Japan is under siege from four quarters – from China, in dispute over the Senkaku Islands to its south; from Russia, in dispute over the Kiril islands to its north; from North Korea, which is test-firing would-be nuclear weapons into its waters; and the potential withdrawal of its US defence umbrella, currently based in Okinawa. Much has changed since Emperor Hirohito ordered the surrender of Japan in 1945.
IN Manila, people live in fear that the death squads employed by their new President, Rodrigo Duterte, may target more than poor drug addicts and their suppliers.
Duterte has also raised more than a few eyebrows in diplomat circles with his disparaging references, particularly to the United States, and his apparent softer line towards China in relation to The Hague ruling on the the West Philippine Sea. There is fear that he could press for a U.S. military withdrawal from the Philippines, and split ASEAN solidarity in opposing China’s incursions into the South China Sea.  His pending visit to China may tell the tale.

TO cities of lesser — but still real — fear.
Seoul faces the continuing challenge of military intimidation from Pyongyang. There is also fear of what a collapse of North Korea might do to the South Korean economy.
South Korea’s greatest nightmare is a forced amalgamation with the North — it is confident that a military attack can be dealt with by US/Korean contingency plans already in place.
The alternative, China adopting North Korea as a client State to protect China’s borders with India and Russia, almost inevitably would lead to the re-arming of Japan — and greater regional tensions.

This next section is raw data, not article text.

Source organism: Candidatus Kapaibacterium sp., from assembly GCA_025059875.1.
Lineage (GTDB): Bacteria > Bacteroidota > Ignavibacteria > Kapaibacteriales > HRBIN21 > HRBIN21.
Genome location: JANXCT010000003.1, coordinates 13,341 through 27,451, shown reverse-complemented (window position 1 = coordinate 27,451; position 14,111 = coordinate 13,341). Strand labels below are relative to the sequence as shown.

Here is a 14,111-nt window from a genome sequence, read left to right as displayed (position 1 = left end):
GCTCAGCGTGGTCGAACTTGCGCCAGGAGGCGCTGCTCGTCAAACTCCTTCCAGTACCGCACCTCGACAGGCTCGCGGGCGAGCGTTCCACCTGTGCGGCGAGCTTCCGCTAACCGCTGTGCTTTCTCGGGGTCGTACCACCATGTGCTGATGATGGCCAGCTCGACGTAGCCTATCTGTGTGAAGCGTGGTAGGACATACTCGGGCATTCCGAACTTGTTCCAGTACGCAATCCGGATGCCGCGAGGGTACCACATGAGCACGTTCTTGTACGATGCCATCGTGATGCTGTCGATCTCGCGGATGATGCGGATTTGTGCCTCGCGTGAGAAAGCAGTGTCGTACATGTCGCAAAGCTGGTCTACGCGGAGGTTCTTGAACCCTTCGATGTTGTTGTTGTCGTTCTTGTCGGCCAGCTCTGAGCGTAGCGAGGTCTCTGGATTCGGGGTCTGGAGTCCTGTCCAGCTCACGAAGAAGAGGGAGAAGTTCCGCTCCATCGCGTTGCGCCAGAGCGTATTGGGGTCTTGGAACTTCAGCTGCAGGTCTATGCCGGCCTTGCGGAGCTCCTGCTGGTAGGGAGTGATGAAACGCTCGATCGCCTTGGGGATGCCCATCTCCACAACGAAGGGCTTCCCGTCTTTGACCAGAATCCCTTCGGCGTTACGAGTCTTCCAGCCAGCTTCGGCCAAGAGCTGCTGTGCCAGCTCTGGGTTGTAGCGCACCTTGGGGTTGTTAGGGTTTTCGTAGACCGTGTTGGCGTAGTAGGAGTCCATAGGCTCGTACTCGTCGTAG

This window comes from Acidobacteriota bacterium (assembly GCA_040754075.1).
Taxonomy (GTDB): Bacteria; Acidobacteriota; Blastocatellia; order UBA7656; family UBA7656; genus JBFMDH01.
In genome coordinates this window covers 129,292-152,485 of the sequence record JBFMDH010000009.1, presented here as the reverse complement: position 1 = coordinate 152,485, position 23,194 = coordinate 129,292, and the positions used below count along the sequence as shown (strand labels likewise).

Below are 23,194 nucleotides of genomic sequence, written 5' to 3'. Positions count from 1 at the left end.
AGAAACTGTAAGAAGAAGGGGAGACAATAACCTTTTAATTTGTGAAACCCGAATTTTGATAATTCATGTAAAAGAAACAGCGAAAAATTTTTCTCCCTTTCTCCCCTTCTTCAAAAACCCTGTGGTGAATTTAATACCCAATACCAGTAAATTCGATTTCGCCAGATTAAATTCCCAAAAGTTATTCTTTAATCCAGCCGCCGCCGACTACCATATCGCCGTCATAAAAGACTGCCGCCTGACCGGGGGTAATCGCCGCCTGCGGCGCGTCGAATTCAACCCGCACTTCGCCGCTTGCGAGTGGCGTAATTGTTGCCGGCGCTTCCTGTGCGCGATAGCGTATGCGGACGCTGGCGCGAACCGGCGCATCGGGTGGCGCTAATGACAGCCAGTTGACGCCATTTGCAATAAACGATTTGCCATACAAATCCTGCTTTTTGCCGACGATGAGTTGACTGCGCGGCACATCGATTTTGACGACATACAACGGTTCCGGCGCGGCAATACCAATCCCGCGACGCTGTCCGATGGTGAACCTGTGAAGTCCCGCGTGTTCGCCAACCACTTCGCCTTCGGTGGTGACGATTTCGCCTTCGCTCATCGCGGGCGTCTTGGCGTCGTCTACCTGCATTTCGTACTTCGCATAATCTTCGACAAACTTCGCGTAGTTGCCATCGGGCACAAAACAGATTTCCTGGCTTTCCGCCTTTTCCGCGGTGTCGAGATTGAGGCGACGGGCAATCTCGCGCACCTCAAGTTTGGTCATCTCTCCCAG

IN Kuala Lumpur, a government racked by corruption allegations, with its economy already under pressure from the global
collapse in commodities prices, is clearly struggling. In this climate, Chinese business wealth is being siphoned offshore, and in those States that contribute to national wealth (Sabah, Sarawak and Johor), there has been open debate on the possibility of secession (although this has faded since
recent local elections).
But there is continuing concern that current political weakness in Malaysia could leave an opening for radical
Islam to establish a regional foothold in what is a majority Muslim community. A prospect which brings fear to Singapore, Indonesia and Thailand.
, Australia has sold off its most strategic forward defence port — Darwin — to China, in effect
allowing Beijing to establish a southern outpost to its Silk Road concept, which runs from Amsterdam through Europe and down to Indonesia.
Darwin is a key base for Australian and US military reconnaissance of Asia.
The Silk Road initiative has been
conceived by China as a strategic economic and defence corridor providing influence across more than half the world.
Perhaps some politicians in Canberra need to be living in fear, too.
Someone there needs to have the fortitude to tell Beijing that an error has been made; that the Port of Darwin is not for sale; that China can have its money back; that
Australia values its sovereignty.
China itself is certainly mature enough to recognise that its control of such a strategic Australian asset is untenable in the longer term, and that, if left unchallenged now, can only lead to future tears in what could be an increasingly fractious future relationship between the two countries.
* Barry Pearton is Publisher of ATI Magazine